Liutprand was no theologian, but his historical works show great rhetorical talent. He mixed verse with his prose in the fashion of the satire of Menippus, probably imitating Boethius's De consolatione philosophiae in this matter; he often cited Latin classical writers and delighted in demonstrating his knowledge of Greek, an uncommon achievement in his time. His works reveal a man of turbulent temperament. His pride, his hatred of political opponents, his scorn for clerical and secular Rome as well as for the Byzantine court, led to drastic distortions in his accounts of situations and personalities. Liutprand's political goal was the growth and freedom of the Lombard kingdom. Although he approved of the emperor's intervention in Italy, he was willing to grant the Lombard crown only to the person of Otto, and not to the German king per se. Furthermore, for Liutprand, the office of emperor had only canonical, not civil, function, and its universality derived only from its protection of the Roman church, which was the head of the universal Church.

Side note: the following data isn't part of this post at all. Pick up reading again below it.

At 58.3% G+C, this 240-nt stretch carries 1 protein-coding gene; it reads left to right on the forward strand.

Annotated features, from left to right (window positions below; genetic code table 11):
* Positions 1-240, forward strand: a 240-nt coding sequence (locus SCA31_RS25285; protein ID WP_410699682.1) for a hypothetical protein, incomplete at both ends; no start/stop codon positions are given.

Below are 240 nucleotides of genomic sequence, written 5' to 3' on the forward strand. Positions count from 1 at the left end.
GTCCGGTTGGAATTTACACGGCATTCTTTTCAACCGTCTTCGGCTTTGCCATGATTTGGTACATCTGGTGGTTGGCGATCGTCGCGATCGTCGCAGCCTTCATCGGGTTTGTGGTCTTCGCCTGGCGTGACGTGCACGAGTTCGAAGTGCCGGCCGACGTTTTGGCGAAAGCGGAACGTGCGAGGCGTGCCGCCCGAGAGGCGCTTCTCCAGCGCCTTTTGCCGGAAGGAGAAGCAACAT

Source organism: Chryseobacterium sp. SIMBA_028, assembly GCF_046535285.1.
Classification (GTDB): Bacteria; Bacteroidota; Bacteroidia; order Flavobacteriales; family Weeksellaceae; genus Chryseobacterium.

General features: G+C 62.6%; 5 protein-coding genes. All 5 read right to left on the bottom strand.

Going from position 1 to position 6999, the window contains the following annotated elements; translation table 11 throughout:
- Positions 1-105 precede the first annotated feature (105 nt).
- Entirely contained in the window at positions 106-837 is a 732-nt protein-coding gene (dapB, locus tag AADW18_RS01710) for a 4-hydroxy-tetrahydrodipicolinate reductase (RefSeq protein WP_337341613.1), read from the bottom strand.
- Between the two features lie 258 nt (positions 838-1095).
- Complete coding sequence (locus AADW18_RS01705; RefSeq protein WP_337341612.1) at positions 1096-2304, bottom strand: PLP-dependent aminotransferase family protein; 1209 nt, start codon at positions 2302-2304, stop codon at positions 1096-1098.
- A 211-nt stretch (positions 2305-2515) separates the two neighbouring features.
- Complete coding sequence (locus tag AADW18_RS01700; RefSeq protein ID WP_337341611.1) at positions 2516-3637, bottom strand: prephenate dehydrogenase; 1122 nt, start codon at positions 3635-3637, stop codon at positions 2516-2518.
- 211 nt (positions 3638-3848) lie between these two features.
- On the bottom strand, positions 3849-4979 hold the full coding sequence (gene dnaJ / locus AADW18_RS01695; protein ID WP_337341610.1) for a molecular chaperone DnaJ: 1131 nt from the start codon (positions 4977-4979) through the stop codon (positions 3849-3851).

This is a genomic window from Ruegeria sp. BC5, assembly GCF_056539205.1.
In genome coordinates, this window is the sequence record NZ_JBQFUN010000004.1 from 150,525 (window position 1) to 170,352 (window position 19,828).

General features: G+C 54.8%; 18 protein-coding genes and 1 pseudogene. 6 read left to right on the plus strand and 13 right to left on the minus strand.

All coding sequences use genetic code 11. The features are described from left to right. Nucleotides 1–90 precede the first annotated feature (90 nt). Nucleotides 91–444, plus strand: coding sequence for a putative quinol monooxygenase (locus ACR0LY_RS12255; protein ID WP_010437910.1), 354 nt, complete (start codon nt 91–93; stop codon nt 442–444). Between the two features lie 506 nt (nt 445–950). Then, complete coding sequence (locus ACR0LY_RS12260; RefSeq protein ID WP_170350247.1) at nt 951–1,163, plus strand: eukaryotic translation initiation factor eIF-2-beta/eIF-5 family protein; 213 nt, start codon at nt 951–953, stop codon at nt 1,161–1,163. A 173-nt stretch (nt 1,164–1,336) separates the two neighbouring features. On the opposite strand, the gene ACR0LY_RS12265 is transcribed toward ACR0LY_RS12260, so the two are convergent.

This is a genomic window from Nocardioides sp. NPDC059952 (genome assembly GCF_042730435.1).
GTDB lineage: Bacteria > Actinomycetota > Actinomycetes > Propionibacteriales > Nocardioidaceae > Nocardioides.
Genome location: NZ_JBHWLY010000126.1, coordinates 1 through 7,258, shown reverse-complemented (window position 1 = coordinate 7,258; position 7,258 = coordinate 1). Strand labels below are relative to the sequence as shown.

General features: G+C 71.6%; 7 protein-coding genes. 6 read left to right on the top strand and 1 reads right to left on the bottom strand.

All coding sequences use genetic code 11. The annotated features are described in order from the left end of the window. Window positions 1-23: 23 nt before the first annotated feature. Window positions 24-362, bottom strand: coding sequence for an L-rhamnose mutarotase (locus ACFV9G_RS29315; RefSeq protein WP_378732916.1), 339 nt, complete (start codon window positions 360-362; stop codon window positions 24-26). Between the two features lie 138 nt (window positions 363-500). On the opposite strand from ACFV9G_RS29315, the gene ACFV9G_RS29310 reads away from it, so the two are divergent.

Liutprand's Antapodosis (in six books written between 955 and 962 and left incomplete) claims to portray "the deeds of emperors and kings of all Europe," but in fact it confines itself to events in Germany, Italy, and Byzantium beginning with the year 888. The work lacks chronological detail and is anecdotal in style, but it remains a valuable medieval source. Its initially sober style gives way to violent invective against Berengar II and Queen Willa (hence the title). Beginning in 935, the work is based on personal experience; it breaks off in the midst of the description of the 949 embassy. The Antapodosis may well have prompted Adalbert of Magdeburg to write his history of the years from 907 to 967 as a continuation of regino of prÜm's chronicle. The Historia Ottonis (to 964) describes Otto I's clashes with the Roman nobility and with their papal nominees john xii and benedict v. The work is a semiofficial apologia of Ottonian policy for the years from 960 to 964 and is based partly on documents. The Relatio de legatione Constantinopolitana is a diatribe against Emperor Nicephorus II Phocas, calculated to incite Otto to a new war against Byzantium in southern Italy. The Chronicon (Patrologia Latina 136:967–1134), the Adversaria (Patrologia Latina 136:1134–1180), and the Opusculum de vitis Romanorum pontificum (Patrologia Latina 129:1149–1256) ascribed to Liutprand are spurious.